From the Memory Box: William on Women

My late Grandfather was a badass. Well, both* of them were, really.

(*The other, whom I am named after, was a ladies underwear salesman who invented the buttflap. I shit you not. The buttflap. So one could use the loo without really disrobing at all. He’s a legend. More on him eventually.)

But we’re talking about my other grandfather. William Kurst Runyeon. Man graduated Princeton at 17. Was practicing medicine by 23. Pretty much created a now-famous music program in Pennsylvania. Was a head surgeon at a hospital for decades. Delivered a good chunk of the babies in town, saved lives, etc. He 0wn3d life. And William had a saying about women.

As my father and I remembered it, it was “There will always be an adequate supply of women.” Paraphrased: Don’t worry about girls, there will always be girls. Do your thing first, then find a girl when you’re on your way. Now, I always took this as sound advice. The intention, as I took it, was to make a young man focus on school and his career path. The phrase was a great answer to the whiney teenage question: “But what if *sniff* she doesn’t like me back?”

William says shut up and mind your studies. William, as I understood it, knew that in order to have a woman in your life, you first had to have a life. You had to have a goal, a purpose, drive, a career. Before you invited a serious relationship into your path, you had to have a path. Too often, a young buck decides to play Romeo, chooses his college or major or classes around the girl, and the girl decides to vamoose. Wamp wamp. Or maybe things do work out and they get married, are so in love, then he turns 30 and his life is pretty much about his marriage. Then what? Then nothing good, says William. “Good advice,” thinks I a few years ago. It would have been. If that was what William had actually said.

Let us briefly pause to examine the importance of details. My Latin teacher used to say, “There’s just a little bit of shit in the brownie batter. No big deal, right? You still want to eat ‘em?” My high school English teacher used the example sentence “I didn’t kill the hamster.” I didn’t kill the hamster infers that there’s a dead hamster there, but you are innocent. I didn’t kill the hamster means that you probably did something dastardly to the thing, but you didn’t kill it. It probably died of natural causes. Or a broken heart. Or something. I didn’t kill the hamster infers that you definitely killed something, but today was the hamster’s lucky day. Bottom line: details are important. As I learned a few years later… William’s actual advice:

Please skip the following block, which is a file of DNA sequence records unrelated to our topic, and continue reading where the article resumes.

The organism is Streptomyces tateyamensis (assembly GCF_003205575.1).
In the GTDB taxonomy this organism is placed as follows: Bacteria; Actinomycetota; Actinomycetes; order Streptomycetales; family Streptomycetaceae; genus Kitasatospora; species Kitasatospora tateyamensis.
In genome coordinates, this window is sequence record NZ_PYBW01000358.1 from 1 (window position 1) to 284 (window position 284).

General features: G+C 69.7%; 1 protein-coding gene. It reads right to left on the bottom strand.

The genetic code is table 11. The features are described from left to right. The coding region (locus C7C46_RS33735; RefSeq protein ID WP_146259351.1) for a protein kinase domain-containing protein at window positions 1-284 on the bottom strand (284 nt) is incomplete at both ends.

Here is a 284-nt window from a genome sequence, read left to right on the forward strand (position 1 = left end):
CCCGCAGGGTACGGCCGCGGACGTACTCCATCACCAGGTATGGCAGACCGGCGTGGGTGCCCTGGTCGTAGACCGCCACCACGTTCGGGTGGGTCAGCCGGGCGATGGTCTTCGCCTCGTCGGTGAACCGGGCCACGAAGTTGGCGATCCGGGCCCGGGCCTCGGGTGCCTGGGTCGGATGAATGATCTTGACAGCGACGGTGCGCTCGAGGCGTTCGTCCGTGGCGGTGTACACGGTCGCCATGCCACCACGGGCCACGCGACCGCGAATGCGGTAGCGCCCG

“There will always be a supply of adequate women.”

With “adequate” and “supply” swapped, our perverbial young man is still meant to work hard with the assumption that women will come to him, but now it is not the amount of women that will be good enough for this young man, it is the quality of the women that is emphasized.

But then I stopped and thought about it. My grandfather was a badass. “Adequate” was the term he tended to use for things that satisfied requirements. For anyone else, I would say an “adequate” woman would hit a 6 or 7 on the scale, a C to a B, a simple “sure, ok.” Not for William. “Adequate” for William was drop-dead gorgeous, multi-talented, and perfect. And for a man like William, according to William, there would always be a supply of these “adequate women,” as long as he remained so bad ass.